Video guest: Josephine Mwangi

May 2018
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Friday, 25 May 2018
The Management Committee for Bananas gave a favourable opinion on a European Commission proposal to open a duty-free tariff quota of 615,000 tonnes for ACP countries for the period March-December 2006. The proposal will now be put for formal approval to the Commission. Under the new rules, from March to December 2006, 468,150 tonnes will be made available on a "first come, first served" basis in five tranches of 93,630 tonnes each. The tranches will be made available every two months. The remaining 146,850 tonnes of the tariff quota will be reserved for operators who actually imported bananas from ACP countries in 2005. The licences for these operators will be proportional to the quantities they imported from ACP countries in 2005. On 29 November 2005, the EU adopted a new "tariff-only" import regime for bananas from countries enjoying Most Favoured Nation status, applying from 1 January 2006. The regime also includes a duty-free annual import quota of 775,000 tonnes for bananas originating in ACP countries. To avoid disruption of trade with ACP countries before the adoption of the tariff quota for these countries, the Commission adopted in December interim measures for January and February 2006. An overall amount of 160,000 tonnes has already been made available for this period. The tariff quota proposed today (615,000 tonnes) covers the rest of 2006.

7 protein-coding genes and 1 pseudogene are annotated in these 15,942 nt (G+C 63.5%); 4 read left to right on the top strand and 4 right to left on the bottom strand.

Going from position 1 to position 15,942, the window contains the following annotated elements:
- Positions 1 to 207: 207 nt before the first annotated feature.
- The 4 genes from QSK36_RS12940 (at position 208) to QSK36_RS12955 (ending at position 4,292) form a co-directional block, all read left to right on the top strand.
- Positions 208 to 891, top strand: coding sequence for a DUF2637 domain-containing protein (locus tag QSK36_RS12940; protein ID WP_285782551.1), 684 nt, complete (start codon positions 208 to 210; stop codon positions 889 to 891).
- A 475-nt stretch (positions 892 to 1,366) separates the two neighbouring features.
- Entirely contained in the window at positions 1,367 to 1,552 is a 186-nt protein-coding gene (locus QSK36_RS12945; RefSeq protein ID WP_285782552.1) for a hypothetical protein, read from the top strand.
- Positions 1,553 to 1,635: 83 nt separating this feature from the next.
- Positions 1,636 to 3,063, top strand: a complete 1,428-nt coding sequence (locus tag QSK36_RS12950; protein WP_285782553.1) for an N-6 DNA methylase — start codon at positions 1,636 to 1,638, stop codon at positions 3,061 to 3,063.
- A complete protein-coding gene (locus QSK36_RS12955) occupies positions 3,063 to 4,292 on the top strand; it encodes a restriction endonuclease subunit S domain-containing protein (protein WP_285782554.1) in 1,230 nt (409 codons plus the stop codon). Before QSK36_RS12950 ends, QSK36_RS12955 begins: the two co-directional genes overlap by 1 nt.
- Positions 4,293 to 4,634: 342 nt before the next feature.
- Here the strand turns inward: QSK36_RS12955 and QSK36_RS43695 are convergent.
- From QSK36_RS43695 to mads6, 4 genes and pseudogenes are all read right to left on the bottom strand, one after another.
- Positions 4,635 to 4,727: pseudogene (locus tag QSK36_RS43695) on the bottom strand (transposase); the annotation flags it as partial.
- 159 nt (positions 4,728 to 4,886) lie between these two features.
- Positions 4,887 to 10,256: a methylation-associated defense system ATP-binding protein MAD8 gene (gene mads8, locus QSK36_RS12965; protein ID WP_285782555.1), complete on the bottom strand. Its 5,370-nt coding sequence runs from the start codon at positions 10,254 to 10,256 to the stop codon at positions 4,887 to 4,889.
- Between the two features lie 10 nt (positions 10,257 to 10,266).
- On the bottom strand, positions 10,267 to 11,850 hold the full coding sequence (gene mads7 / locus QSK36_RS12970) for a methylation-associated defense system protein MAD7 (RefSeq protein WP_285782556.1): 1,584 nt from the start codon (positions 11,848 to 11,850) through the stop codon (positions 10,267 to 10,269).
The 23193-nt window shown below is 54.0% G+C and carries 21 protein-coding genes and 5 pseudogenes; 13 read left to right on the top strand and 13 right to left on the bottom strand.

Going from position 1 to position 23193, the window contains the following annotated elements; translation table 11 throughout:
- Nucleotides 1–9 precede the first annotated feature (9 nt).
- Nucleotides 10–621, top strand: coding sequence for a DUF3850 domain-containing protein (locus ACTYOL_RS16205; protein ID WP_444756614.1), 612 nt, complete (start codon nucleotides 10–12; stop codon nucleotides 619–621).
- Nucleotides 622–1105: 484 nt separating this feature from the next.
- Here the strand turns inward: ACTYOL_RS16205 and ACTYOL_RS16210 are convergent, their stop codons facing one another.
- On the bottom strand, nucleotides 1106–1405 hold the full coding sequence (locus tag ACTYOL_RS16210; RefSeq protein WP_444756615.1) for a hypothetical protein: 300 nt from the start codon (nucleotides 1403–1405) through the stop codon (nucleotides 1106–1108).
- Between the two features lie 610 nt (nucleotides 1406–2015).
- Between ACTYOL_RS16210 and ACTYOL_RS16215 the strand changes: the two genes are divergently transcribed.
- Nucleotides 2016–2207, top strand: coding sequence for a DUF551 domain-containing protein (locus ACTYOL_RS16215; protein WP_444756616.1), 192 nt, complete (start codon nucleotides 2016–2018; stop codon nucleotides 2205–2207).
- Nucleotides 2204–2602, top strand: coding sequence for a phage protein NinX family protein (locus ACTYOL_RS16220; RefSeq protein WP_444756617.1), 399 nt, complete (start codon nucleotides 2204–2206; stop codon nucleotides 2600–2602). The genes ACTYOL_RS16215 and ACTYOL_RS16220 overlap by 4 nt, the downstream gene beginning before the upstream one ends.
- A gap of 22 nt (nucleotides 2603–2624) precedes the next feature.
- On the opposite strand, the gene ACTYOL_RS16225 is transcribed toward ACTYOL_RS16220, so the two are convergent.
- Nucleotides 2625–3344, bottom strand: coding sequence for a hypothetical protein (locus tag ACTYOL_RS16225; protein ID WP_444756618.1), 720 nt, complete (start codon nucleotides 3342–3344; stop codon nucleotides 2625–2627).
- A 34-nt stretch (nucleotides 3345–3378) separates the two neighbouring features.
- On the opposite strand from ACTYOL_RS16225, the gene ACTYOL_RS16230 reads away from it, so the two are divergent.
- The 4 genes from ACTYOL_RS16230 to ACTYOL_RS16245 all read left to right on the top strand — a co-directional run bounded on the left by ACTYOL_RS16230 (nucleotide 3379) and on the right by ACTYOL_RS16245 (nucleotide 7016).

In 2005 the European Commission has acted with record speed and efficiency to implement programmes so that the money reaches those who need it. The results show the value of reforms introduced in 2001 to improve the way in which the Commission’s aid to third countries is spent. In 2005 €6.2 billion in development aid was disbursed, up from €5.7 billion the year before. Thanks to the reforms, the Commission is processing money pledged more effectively both in its own internal procedures and in the implementation of programmes themselves. A comparison between 2001 and 2005 shows commitments up by 54% and payments up by 52%.